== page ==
Florida’s Drug Monitoring Database Open to Doctors and Pharmacists

Doctors and pharmacists can begin using Florida’s new drug monitoring database on Monday. The database is designed to reduce prescription drug abuse by preventing people from “doctor shopping” for painkillers. Health care professionals who use the system will receive reports on patient prescription histories, which will help them detect possible patterns of drug abuse.

Using the database is not mandatory for doctors and pharmacists. A state senator who was a key supporter of the new legislation, Mike Fasano, told the Orlando Sentinel he will propose a bill next year to make its use compulsory.

Pharmacies must report information to the database within a week of dispensing drugs including oxycodone, the newspaper reports. Pharmacies and doctors already have entered more than 15 million prescriptions into the system.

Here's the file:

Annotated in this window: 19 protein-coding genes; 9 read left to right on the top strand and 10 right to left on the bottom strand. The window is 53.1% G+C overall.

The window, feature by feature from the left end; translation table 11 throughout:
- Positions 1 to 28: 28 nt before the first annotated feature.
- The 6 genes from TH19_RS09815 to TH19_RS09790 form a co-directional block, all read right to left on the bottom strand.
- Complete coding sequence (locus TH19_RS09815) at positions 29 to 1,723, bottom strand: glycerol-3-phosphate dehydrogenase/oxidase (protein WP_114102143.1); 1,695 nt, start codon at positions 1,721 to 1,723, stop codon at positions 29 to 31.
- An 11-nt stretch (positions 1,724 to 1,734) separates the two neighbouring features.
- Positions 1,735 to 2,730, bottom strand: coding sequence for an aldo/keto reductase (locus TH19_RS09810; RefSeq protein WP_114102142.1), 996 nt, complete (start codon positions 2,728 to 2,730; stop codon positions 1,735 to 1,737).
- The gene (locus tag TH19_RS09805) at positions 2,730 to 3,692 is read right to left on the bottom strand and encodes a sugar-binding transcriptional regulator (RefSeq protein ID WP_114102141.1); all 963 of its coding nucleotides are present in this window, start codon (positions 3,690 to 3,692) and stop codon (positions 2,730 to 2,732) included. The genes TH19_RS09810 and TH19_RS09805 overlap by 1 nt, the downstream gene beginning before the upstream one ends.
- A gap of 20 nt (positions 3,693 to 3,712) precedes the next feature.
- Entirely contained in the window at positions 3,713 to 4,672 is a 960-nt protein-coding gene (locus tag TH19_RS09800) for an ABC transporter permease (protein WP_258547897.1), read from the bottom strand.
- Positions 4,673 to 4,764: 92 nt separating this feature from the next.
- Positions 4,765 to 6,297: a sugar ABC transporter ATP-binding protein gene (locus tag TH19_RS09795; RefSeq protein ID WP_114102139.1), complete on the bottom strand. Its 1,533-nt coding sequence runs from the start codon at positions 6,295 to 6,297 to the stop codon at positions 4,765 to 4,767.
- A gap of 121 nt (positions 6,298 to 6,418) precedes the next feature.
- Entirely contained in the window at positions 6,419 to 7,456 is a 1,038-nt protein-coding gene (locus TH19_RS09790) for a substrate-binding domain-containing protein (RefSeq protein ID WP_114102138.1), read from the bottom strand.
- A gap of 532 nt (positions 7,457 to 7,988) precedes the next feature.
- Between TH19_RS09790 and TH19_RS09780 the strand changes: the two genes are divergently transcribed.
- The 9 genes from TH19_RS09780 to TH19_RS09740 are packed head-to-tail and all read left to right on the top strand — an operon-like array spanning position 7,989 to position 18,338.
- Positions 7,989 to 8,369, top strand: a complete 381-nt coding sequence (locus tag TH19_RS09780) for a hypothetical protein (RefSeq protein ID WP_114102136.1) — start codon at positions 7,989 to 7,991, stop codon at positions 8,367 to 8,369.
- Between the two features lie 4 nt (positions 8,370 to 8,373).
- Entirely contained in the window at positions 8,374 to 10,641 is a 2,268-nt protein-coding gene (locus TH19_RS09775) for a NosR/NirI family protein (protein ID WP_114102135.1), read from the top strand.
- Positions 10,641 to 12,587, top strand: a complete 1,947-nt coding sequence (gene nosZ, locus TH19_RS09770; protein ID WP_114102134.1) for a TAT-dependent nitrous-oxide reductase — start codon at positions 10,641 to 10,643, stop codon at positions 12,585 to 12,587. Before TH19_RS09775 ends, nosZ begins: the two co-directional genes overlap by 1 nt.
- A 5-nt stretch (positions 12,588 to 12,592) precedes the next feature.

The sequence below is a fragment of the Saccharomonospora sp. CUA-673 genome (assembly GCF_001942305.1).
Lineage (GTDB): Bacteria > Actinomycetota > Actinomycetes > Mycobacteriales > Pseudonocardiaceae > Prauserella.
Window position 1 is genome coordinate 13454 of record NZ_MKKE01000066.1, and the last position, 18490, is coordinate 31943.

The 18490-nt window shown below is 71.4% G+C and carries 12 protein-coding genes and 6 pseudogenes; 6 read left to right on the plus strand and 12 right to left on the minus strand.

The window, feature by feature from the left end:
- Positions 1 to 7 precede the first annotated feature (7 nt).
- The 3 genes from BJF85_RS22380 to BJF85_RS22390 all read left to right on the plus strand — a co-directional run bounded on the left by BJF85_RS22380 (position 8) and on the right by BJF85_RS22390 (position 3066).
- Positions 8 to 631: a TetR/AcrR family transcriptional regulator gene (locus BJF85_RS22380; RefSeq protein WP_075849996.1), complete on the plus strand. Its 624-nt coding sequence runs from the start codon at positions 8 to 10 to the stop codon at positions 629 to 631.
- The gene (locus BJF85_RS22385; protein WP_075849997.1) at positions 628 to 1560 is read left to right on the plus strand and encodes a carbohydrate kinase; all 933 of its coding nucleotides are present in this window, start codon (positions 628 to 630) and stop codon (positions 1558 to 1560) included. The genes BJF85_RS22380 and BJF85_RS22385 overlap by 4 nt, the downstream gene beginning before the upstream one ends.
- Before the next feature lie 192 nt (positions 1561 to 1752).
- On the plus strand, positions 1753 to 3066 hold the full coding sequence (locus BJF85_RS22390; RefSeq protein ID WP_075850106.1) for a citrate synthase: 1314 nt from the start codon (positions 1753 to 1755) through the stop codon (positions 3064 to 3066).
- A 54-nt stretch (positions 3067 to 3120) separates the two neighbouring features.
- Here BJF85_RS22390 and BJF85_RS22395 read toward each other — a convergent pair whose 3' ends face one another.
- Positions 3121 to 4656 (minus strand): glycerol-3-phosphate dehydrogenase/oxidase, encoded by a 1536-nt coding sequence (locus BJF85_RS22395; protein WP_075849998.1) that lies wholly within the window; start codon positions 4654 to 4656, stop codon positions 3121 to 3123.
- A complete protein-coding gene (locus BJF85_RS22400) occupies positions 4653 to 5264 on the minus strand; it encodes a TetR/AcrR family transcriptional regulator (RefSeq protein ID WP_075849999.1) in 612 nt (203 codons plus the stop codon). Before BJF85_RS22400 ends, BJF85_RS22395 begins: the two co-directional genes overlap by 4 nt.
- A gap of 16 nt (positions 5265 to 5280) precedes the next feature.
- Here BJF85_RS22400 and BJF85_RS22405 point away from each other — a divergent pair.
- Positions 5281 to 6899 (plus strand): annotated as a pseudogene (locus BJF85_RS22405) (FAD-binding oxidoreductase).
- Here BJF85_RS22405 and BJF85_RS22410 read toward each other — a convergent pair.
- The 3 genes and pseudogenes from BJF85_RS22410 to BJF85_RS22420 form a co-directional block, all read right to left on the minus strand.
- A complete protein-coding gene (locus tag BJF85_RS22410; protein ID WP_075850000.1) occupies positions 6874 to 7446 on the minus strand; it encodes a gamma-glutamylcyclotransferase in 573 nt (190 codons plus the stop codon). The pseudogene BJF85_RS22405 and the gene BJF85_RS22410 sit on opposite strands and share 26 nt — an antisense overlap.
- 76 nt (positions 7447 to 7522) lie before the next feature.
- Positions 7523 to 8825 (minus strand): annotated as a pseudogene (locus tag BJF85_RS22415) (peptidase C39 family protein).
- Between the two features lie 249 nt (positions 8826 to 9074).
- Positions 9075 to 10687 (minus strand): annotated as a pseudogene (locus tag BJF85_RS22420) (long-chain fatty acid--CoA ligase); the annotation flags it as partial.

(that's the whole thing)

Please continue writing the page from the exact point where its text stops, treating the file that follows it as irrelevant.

The Florida Medical Association and the Florida Osteopathic Medical Association are encouraging their members to use the database, the article notes. Tad Fisher, Executive Vice President of the Florida Academy of Family Physicians, said it is useful in cases when doctors don’t know a patient.

The database was approved by Florida legislators in 2009, but Governor Rick Scott said he opposed it because of privacy concerns. In June, he signed into law a bill that authorized the drug monitoring database. It also imposes new penalties for physicians who overprescribe medication and stricter rules for operating pharmacies.

Federal authorities estimate that 85 percent of oxycodone is sold in Florida. Many of the sales are to people who come from out of state and then resell the pills illegally.

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